COVID-19: An example of why we need robust and fast process development
Updated: Apr 10, 2020
The current worldwide situation regarding the COVID-19 pandemic has shown all of us how vulnerable our daily life can be. In the case of such an unpredicted event, everyone must make trade-offs, personal and economic. That is why in such situations it is of the highest priority to react fast and develop a process to manufacture a vaccine as quickly as possible. However, prior to market entry, new drugs must be intensively tested in clinical trials, and even before the clinical trials the production process must first be developed and optimized.
Typically, during the process development step, design of experiments (DoE) is performed: critical process parameters (CPP) are defined and bioprocesses with different CPP setpoint combinations are performed, defining the so-called design space. Thereby, the necessary process understanding is generated and the optimal CPP settings for recombinant protein production in this design space are found. During this process characterization step, different process modeling strategies can be applied to extract valuable information in order to build a robust process set-up.
When looking exclusively at the development of a bioprocess, excluding effort for clinical trials, there are two major hurdles before a newly developed vaccine or any other drug is finally available on the market.
Firstly, the development and optimization process required for different unit operations along the process chain is a very time and resource-intensive task. A lot of experiments have to be performed for each unit operation to find ideal conditions.
Secondly, the developed process must be stable and robust enough to deal with variations in the input domain. The less time is invested in process development and screening, the less robust your process will be. Additionally, these experiments often have to be performed several times during upscaling.
“So, how can we get a robust process in a minimum amount of time?”
For the first task - enabling robust process development - we previously compared several modeling techniques for upstream process characterization. In contrast to downstream unit operations (like chromatography), where mechanistic descriptions are intensively used to accurately describe loading and elution conditions, the underlying mechanistic in an upstream process is very complex and difficult to describe. For this upstream showcase, we combined a minimum of process knowledge (equations) with a machine learning approach, called hybrid modeling, and compared the modeling results to the state of the art process endpoint descriptions, using DoE tools, and a purely data-driven approach.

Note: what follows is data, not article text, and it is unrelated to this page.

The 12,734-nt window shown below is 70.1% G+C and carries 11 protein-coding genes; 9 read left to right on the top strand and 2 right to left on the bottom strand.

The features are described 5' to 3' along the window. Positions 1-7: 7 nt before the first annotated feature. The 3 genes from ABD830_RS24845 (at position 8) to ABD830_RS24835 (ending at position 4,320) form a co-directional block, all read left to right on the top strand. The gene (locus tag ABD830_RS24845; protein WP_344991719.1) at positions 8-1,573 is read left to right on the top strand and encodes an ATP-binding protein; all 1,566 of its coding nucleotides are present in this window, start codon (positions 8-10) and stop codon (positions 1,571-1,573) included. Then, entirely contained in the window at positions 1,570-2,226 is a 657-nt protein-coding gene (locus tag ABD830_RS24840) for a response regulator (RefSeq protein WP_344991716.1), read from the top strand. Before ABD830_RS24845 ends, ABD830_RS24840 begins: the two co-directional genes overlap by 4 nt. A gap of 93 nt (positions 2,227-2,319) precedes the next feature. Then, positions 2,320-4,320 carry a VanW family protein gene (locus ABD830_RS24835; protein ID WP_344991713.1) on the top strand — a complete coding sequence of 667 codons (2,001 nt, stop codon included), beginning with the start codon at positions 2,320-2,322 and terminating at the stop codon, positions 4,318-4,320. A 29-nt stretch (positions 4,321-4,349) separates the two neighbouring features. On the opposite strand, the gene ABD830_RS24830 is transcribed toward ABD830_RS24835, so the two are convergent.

For this evaluation, their performance, as well as model structure-related features, were evaluated. We demonstrated that hybrid modeling performed the best, in regards to the explanatory power and robustness, i.e., accuracy and preciseness.
Even though we were able to highlight the advantages of using hybrid models, developed in our toolbox, for robust process development, the long development times still remain. As we showed that precise time-resolved modeling of an upstream bioprocess is possible, we considered using intensified design of experiments (iDoE) to speed up this characterization process. The concept of iDoE contains intra-experimental shifts, i.e., a switch from one of the earlier mentioned CPP setpoints in the design space to another one.
Below, an illustrated example of a design space with two CPPs, each investigated at three levels, is given.
By performing ordinary static bioprocesses, without changing any CPP setpoint, nine experiments are needed to characterize this design space and gather process understanding. However, learning from a design space can significantly be accelerated by performing intensified bioprocesses, applying two intra-experimental CPP shifts. Hereby, the same space is characterized by only a third of the experiments compared to the static approach. This leads to an accelerated process characterization by more than 66 %.
Of course, the given example is simplified. The setup of an iDoE requires many considerations, logical limitations, physiological constraints, and a well-thought workflow. Our latest manuscript will extensively cover this topic and is currently under review. We are eager to inform the scientific community soon regarding our findings, process knowledge and to contribute to speeding up bioprocess development for the development of new drugs and biosimilars.
We hope that we could give you an understanding of current challenges but also highlight our solutions to tackle these hurdles in process development,